A program for children and families
takes you on a
Story Journey to the Arabic-speaking Countries of the Middle East
•Write your name in Arabic
•Listen to read-alouds
•Play traditional Middle-Eastern games
•Engage in art activities
Saturday, 10 -12
Worlds of Words (Room 453)
College of Education
1430 E 2nd St
Free Parking at 2nd St. Garage
Mountain Ave & 2nd St.
Just off of the 2nd St. streetcar stop
Worlds of Words Mini-Conference
Room 453, College of Education, 1430 E. 2nd Street
Thursday, March 9, 2017
Keynote authors/illustrators TBA
4:00-4:15 – Registration
4:15-5:15 – Concurrent Keynotes
5:15-5:45 – Snacks and Texts Sets on Adaptation
5:45-6:45 – Concurrent Keynotes
6:45-7:30 – Text Sets, Autographing, Conversation and Food
Certificates for 3 ½ hours of Professional Development credit will be available.
The Lack of Characters of Color in Children’s Books
The Cooperative Children’s Book Center at the University of Wisconsin-Madison released their annual report of the number of books depicting characters of color in 2013. The statistics show a continued decline that is alarming and has resulted in multiple news reports and articles. You can access the report at http://ccbc.education.wisc.edu/books/choiceintro14.asp. Two articles that are particularly noteworthy in response to this report are Christopher Myers article on The Apartheid of Children’s Literature, published in the The New York Times http://www.nytimes.com/2014/03/16/opinion/sunday/the-apartheid-of-childrens-literature.html?_r=0 and the CNN article on Where is the African American Harry Potter or the Mexican Katniss? which includes a great interview of Matt de la Pena at http://www.cnn.com/2014/04/09/living/young-adult-books-diversity-identity/ .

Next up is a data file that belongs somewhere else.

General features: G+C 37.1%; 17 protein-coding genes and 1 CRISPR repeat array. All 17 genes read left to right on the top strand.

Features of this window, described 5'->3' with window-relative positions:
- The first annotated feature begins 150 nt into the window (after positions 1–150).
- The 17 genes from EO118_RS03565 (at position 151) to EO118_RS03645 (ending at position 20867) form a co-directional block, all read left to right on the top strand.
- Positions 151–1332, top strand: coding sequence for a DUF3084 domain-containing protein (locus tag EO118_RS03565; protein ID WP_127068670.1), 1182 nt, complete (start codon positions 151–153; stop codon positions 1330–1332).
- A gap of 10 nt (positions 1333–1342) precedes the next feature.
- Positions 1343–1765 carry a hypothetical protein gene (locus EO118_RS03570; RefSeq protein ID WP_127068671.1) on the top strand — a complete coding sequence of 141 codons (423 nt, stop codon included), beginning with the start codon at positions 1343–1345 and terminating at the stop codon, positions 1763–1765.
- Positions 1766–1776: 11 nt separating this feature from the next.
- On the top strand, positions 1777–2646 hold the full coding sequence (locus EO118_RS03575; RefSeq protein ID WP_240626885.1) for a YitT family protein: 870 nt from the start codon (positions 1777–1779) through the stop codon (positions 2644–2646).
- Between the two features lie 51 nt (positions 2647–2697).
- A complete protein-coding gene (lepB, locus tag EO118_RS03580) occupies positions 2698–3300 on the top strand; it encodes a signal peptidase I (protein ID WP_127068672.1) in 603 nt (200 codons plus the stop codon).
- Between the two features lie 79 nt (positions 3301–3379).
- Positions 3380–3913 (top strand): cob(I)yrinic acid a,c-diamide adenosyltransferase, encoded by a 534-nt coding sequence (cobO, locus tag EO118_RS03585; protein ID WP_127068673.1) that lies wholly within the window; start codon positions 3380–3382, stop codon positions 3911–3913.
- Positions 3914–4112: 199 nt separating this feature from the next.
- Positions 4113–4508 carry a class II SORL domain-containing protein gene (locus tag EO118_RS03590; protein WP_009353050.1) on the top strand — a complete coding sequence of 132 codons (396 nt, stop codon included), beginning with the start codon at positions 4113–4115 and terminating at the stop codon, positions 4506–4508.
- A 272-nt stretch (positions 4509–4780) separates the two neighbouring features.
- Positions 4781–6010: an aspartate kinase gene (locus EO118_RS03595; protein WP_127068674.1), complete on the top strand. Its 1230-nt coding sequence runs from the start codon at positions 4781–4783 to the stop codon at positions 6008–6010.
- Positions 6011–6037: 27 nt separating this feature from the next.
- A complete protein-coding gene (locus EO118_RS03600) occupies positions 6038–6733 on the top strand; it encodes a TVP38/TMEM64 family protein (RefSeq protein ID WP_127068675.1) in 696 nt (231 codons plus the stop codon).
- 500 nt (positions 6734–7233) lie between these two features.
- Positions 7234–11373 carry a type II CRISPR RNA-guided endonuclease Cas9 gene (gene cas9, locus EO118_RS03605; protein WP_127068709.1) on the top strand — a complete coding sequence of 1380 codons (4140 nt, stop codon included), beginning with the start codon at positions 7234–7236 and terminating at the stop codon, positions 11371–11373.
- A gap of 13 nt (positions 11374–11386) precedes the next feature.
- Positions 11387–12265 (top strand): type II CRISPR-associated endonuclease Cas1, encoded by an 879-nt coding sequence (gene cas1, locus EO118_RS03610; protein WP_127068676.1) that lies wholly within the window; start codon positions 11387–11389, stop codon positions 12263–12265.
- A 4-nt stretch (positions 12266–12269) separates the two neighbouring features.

Here are the numbers from 3,200 books received at the CCBC in 2013. Of those,
• 93 books had significant African or African American content
• 67 books were by Black authors and/or illustrators
• 34 books had American Indian themes, topics, or characters
• 18 books were by American Indian authors and/or illustrators
• 61 books had significant Asian/Pacific or Asian/Pacific American content
• 88 books were by authors and/or illustrators of Asian/Pacific heritage
• 57 books had significant Latino content
• 48 books were by Latino authors and/or illustrators
If you go to CCBC Choices on their site and access previous years, you will see a steady decline since 2008.
Come visit our remodeled space!